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Sports Psychology!


Sports Psychology is about improving athletes’ attitudes and mental game skills to help them perform at best by identifying limiting beliefs and embracing a healthier philosophy about sport. 


Sports psychology may not be appropriate for every athlete. Not every person who plays a sport wants to improve performance. Sports psychology is probably not for recreation athletes who participate in a sport’s social component or do not spend time working on technique or fitness to improve performance. Young athletes whose parents want them to see a sports psychologist are not good candidates either. The athlete must desire to improve his or her mental game without satisfying a parent. Similarly, an athlete who sees a mental game expert only to satisfy a coach is not going to benefit from mental training fully.


Sports psychology strategies we can implement as a strength and conditioning coach.


A study from Perry et al. (2017) suggested that mindfulness may prevent performance deterioration and produce psychological benefits after a brief training session. Although self-talk is a useful performance enhancement tool, accessing athletes’ ongoing inner experiences, including self-talk, has proven difficult. Some of the strategies we have used as an S&C coach are to improve focus and deal with distractions, grow confidence in athletes who have doubts, develop coping skills to deal with setbacks and errors, finding the right zone of intensity zone for sport, and develop confidence post-injury.


Improve focus and deal with distractions.

Many athletes can concentrate, but often their focus is displaced on the wrong areas, such as when a batsman thinks, “I need to get a hit” while in the batsman’s mind, which is a result-oriented focus. Much of our programming and coaching focused on the present moment and let go of results.


Grow confidence in athletes who have doubts.

Doubt is the opposite of confidence if an athlete maintains many doubts before or during the performance, which indicates low self-confidence, or at least the athlete is sabotaging what confidence had at the start of the competition. Confidence is what we call a core mental game skill because of its importance and relationship to other mental skills. We use progressive loading during strength training to teach self-confidence. Providing specific intensity goals and adjusting as athlete progress has shown to improve the confidence in athletes.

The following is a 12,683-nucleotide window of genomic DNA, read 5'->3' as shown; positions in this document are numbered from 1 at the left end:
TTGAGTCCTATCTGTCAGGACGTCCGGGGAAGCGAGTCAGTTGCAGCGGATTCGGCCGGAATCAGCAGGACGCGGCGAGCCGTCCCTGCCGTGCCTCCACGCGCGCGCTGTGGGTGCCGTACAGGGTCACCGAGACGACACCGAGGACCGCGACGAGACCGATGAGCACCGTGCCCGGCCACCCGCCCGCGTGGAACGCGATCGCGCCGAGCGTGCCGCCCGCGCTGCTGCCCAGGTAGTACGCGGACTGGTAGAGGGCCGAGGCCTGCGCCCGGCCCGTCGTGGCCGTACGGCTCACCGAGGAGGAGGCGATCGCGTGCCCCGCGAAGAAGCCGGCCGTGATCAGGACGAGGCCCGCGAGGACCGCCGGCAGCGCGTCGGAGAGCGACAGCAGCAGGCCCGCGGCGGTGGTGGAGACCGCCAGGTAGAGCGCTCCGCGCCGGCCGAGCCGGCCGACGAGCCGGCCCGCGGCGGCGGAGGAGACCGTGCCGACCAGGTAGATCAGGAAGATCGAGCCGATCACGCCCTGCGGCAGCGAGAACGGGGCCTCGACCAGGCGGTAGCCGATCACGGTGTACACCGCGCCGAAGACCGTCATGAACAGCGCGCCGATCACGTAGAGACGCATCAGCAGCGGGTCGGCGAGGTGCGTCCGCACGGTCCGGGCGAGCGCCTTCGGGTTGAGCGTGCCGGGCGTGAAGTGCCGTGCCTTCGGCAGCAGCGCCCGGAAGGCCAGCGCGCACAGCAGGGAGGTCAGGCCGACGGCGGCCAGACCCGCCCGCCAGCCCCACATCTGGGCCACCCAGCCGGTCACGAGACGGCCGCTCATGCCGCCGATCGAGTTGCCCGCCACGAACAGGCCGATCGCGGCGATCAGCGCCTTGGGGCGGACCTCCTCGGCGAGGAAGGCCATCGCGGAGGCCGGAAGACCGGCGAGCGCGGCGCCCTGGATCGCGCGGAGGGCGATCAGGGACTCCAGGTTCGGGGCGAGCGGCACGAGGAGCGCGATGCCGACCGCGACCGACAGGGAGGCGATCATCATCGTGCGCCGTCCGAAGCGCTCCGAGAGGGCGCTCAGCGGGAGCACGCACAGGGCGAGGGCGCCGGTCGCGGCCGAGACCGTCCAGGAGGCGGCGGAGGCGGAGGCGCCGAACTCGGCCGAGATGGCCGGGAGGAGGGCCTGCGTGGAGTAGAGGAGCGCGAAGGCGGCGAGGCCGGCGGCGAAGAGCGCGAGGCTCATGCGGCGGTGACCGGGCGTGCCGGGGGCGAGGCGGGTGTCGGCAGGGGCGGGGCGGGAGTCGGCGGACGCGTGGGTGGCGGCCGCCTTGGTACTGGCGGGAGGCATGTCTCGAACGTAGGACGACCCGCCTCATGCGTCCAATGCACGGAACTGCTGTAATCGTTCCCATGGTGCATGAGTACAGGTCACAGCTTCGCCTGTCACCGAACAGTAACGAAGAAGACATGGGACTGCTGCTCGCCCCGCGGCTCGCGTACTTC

Develop coping skills to deal with setbacks and errors.

Emotional control is a prerequisite to getting into the zone. Athletes with very high and strict expectations have trouble dealing with minor errors that are a natural part of sports. It’s essential to address these expectations and help athletes stay composed under pressure, commit mistakes, or become frustrated. We keep SMART goals in mind throughout the periodization. We use mixed modal workouts to push the athlete beyond the threshold using. We often set goals little over the athlete’s capacity to experience the undesirable outcome and use the opportunity to teach control over emotions. 


Find the right zone of intensity for your sport.

We use intensity in a broad sense to identify the level of arousal or mental activation that is necessary to perform best. This will vary from person to person and from sport to sport. Feeling “up” and positively charged is critical, but not getting overly excited is also important. You have to tread a fine line between being excited to complete but not getting over-excited. We often use interval training to train in a sports-specific intensity zone. 


Develop confidence post-injury.

Some athletes find themselves fully prepared physically to get back into competition and practice, but mentally some scars remain. Injury can hurt confidence, generate doubt during the competition, and cause a lack of focus. We help athletes mentally heal from injuries and deal with the fear of re-injury using progressive loading program design. 



Bompa, T. O., & Buzzichelli, C. (2019). Periodization: Theory and methodology of training. Champaign, IL: Human Kinetics


Dickens, Y. L., Raalte, J. V., & Hurlburt, R. T. (2018). On Investigating Self-Talk: A 

Descriptive Experience Sampling Study of Inner Experience During Golf Performance. The Sport Psychologist, 32(1), 66–73. 

Haff, G., & Triplett, N. T. (2016). Essentials of strength training and conditioning. Human Kinetics.


Nicholls, A. R., & Jones, L. (2013). Psychology in Sports Coaching: Theory and Practice. International Journal of Sports Science & Coaching, 8(1), 255–257. 


Perry, J. E., Ross, M., Weinstock, J., & Weaver, T. (2017). Efficacy of a Brief Mindfulness Intervention to Prevent Athletic Task Performance Deterioration: A Randomized Controlled Trial. The Sport Psychologist, 31(4), 410–421. 


Smith, D. J. (2003). A Framework for Understanding the Training Process Leading to Elite Performance. Sports Medicine, 33(15), 1103–1126.